completeness". Furthermore I do not think that until this has happened, it is 
impossible to resolve their affinities based on molecular data. All you will 
end up with is a huge load of "phylogenetic signal" that may almost all be 
invented whole cloth.

And this is perhaps the take-home message here: our analyses are by now 
sophisticated to the point where, if they find no signal for the clear 
dichotomies they are optimized to resolve the data into, they can invent one. 
Essentially, we have advanced beyond the point where support values can be 
depended upon as meaningful indicators of clade robustness independent of taxon 
sample composition. I have a few dozen trees lying around which leave little 
room for doubt as to this, and more are in the works. Support for 
_Colius_+[whatever] is typically >0.75. Obviously, given that "[whatever]" 
varies, this is at least in part artefactual.

But luckily, regarding mousebirds we have already this:
which builds upon the somewhat older and less complete

I have both papers, in case anyone needs them. The first step to resolve what 
mousebirds *are* is to plug _Eocolius_ into a numerical analysis, e.g. the L&Z 
matrix. It should be scorable, but perhaps not from the literature 
(http://www.springerlink.com/content/q56148836757u02m/, I have this too). It is 
no coliiform apparently, but might be the needed "missing link". If we could 
narrows down the sister group of mousebirds beyond "unspecified 'higher 
landbirds'" - and being essentially living fossils with an abundant hypodigm, 
such an indication *cannot* come from DNA - this would help a lot with the DNA 

(If I *had* to guess, I'd would put my money on upupiforms/bucerotiforms or 
trogons as sister to mousebirds. Very distant sister though. They are 
"similarly weird" in molecular analyses, their total effect is much like that 
of cypselomorphs - doesn't clade (or only barely so) but alters everything 
around it and then some.
Need to check out for what loci there are _Colius_ + _Urocolius_ sequences. 
Perhaps it's just misrooting; then it could be solved via DNA. But considering 
the work that has gone into quantitative analyses of the fossil record, it's a 
waste disregarding that.)


There is definite need to control present-generation cladistic analyses for 
taxon add/remove effects. This is obviously much easier for morph analyses, 
because there you can use the qualitative assessment as guideline; you can tell 
in advance which taxa are troublemaker candidates. For molecular analyses, 
there are obvious cases like parrots sister to storks (OCD dataset)

I also think that the sequencing of the _Columba livia_ genome will allow to 
answer a lot of questions. Especially since with mallard, chicken and 
zebrafinch we have a phylogenetic framework of "mainstream" taxa to compare 

And I think that point-mutation indels can be analyzed conventionally, or at 
least they do little harm and may carry a useful phylogenetic signal. However,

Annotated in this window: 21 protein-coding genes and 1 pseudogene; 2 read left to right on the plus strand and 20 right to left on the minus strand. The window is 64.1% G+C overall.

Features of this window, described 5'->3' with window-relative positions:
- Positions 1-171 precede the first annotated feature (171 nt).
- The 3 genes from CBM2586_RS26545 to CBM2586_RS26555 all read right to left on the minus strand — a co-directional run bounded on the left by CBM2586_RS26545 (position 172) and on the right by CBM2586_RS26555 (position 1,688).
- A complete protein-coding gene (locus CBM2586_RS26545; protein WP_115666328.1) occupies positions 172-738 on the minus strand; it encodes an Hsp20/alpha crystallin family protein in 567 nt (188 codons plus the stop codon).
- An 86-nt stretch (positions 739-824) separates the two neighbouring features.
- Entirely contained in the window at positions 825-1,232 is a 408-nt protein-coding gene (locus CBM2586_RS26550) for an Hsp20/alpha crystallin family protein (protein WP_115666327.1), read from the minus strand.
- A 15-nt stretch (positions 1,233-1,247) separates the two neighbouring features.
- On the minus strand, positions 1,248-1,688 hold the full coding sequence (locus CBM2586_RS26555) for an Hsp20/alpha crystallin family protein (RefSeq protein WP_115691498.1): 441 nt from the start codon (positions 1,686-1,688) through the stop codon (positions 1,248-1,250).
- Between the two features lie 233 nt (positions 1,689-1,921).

it is always good to check whether they occur in "weak" regions of a locus 
(where indels and point mutations are frequent), iin which case they may be 
more homoplasious.
As regards transposable elements, any such analysis has to deal with the 
caveats mentioned in the fallout of the "Pegasoferae" case before drawing any 
Especially their distribution *within* a gene pool/species warrants attention. 
I am not certain that interspecific variation is markedly higher here than 
interspecific variation. They are called not "transposable" without a reason - 
if you find one at a particular position in a particular species, you cannot 
per se assume it's present just the same in the sister *individual* to the one 
sequenced. However, there is probably insufficient comparison data to solve 
this question yet (_Gallus gallus_ and _Anas platyrhynchos_ are the only taxa 
for which enough individuals seem to have been sequenced).



* I haven't found a better term. It is a distinct phenomenon from LBA, but it 
is just as significant. You need a fairly good taxon sample to notice it 
though, hence I'm not the first to discuss it (except on-list I think) but 
there are no papers either. It's occasional lab talk, it has been mentioned in 
phylogenetic studies when they were still using phenetics even, but the data 
were insufficient to actually research it until a few years ago.

It is easy to test: detach subtree and display as unrooted star phylogeny. 
Misrooting does not significantly change the *relative* relationships among 
lineages, only the *absolute* one.

PS: looking at the data, the mousebird problem may be best expressed as 
Coliiformes having a fatal attraction to accipitrids. They don't clade, but 
mousebirds alter tree topology to draw accipitrids away from passerines and/or 
falcons. Given that all three seem to be pretty close relatives, this is 
usually enough to push falcons 1-3 steps away from passerines.